2. Dan E Maloy says:

    I used to be a T-37 IP and an FCF (Functional Check Flight) IP. One of my jobs was to certify the Tweets safe for flight after extended or intensive maintenance. The 30-second inverted flight restriction was not due to oil supply, as you said in your story, it was actually due to fuel. The Tweet had a small chamber inside the fuel system, basically a small chamber inside a larger chamber. Inside the small chamber was fuel that fed 2 flexible hoses about 1″ in diameter. On the end of each 1″ hose was a heavy metal tip with a hole in each tip. The purpose of the heavy metal end was that, if you pushed negative G’s, the end of the fuel pickup hose would “follow the fuel”. If you pushed and held negative G’s the fuel would be forced to the “top” of the small fuel reservoir (which would now be inverted/closer to the ground). Due to the weighted end of the fuel pick-up hoses you’d be able to still feed the engines with fuel regardless of negative G’s. So why the 30 second restriction? Because the small chamber only held about 30 seconds of fuel. Flying in a negative G attitude for more than 30 seconds would exhaust the small chamber’s fuel supply and you’d flame out both engines. Our FCF profile required us to hold exactly -1G for 25 seconds and then roll out. I gotta tell you: even only ONE negative G held for that long get’s mighty uncomfortable and you can bet that I REALLY tightened my lap belt before I did it each time! 🙂 Cheers – ‘Twister’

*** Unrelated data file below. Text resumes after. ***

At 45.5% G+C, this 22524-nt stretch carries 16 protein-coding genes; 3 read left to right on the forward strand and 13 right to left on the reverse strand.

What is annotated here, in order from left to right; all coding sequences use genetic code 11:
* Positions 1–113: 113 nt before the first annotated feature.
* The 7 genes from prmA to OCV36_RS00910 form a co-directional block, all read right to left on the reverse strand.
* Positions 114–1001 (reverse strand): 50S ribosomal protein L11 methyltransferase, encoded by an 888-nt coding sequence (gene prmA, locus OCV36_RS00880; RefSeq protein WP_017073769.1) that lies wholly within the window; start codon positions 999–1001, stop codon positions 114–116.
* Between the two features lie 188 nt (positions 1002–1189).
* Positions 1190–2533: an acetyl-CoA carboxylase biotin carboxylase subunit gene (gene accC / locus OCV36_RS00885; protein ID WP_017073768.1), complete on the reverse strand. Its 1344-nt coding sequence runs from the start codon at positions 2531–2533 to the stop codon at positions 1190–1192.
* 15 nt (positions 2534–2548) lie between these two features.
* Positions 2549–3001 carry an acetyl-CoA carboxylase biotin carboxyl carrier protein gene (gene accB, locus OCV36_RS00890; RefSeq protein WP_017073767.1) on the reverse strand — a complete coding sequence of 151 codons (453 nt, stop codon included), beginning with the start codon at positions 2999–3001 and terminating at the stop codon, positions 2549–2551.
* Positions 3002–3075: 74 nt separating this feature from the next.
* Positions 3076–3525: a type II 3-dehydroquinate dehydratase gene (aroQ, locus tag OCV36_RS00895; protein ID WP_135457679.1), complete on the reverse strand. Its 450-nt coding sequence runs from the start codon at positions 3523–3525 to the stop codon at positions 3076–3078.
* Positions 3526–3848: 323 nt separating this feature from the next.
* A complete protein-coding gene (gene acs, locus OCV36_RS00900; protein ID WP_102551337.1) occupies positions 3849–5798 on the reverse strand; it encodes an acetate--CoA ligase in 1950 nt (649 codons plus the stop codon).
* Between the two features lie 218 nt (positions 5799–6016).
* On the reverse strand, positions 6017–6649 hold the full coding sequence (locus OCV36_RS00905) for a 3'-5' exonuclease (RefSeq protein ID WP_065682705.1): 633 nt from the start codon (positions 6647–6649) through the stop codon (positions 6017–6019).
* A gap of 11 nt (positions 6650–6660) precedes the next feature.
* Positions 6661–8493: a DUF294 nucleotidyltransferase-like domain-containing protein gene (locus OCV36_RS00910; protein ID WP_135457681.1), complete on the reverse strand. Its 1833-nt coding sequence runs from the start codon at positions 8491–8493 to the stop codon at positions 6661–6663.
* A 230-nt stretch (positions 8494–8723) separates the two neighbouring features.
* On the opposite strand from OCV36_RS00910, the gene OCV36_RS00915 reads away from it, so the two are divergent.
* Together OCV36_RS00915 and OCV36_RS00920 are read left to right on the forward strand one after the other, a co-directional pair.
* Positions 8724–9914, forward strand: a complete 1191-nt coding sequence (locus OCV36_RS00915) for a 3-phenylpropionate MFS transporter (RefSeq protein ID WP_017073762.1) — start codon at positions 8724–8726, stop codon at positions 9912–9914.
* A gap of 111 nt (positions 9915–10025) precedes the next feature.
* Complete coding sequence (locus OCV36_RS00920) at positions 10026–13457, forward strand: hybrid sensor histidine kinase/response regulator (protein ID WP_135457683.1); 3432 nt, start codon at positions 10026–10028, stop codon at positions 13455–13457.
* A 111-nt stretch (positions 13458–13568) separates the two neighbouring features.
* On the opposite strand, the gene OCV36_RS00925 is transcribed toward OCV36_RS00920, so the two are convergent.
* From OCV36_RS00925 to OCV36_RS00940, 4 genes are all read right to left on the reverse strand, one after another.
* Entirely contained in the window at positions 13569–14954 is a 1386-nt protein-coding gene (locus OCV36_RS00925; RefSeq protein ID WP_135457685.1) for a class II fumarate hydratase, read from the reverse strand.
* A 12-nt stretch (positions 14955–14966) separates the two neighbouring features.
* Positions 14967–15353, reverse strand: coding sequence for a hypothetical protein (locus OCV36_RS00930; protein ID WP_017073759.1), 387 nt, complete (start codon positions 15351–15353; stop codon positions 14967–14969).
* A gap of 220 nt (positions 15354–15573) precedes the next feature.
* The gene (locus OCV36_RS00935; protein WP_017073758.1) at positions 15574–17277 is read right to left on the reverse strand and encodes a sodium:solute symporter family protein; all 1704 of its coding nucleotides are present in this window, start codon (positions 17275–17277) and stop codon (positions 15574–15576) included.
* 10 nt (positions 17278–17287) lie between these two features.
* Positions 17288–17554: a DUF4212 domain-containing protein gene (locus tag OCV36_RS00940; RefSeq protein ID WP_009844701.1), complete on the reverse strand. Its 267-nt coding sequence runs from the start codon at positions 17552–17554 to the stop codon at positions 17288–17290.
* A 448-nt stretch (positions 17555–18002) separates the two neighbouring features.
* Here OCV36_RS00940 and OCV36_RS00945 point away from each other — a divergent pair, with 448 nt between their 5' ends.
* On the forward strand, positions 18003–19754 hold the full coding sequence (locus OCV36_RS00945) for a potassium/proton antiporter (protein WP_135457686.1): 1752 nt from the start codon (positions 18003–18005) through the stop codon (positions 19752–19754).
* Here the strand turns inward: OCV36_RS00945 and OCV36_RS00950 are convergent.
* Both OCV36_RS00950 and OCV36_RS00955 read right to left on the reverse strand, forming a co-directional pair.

• merlinjr01 says:

      Twister, Thank you for the correction. The fact that more than 30 seconds was not good stuck in my mind–perhaps for the wrong reason but with the proper outcome. Agreed, inverted was not comfortable for any length of time.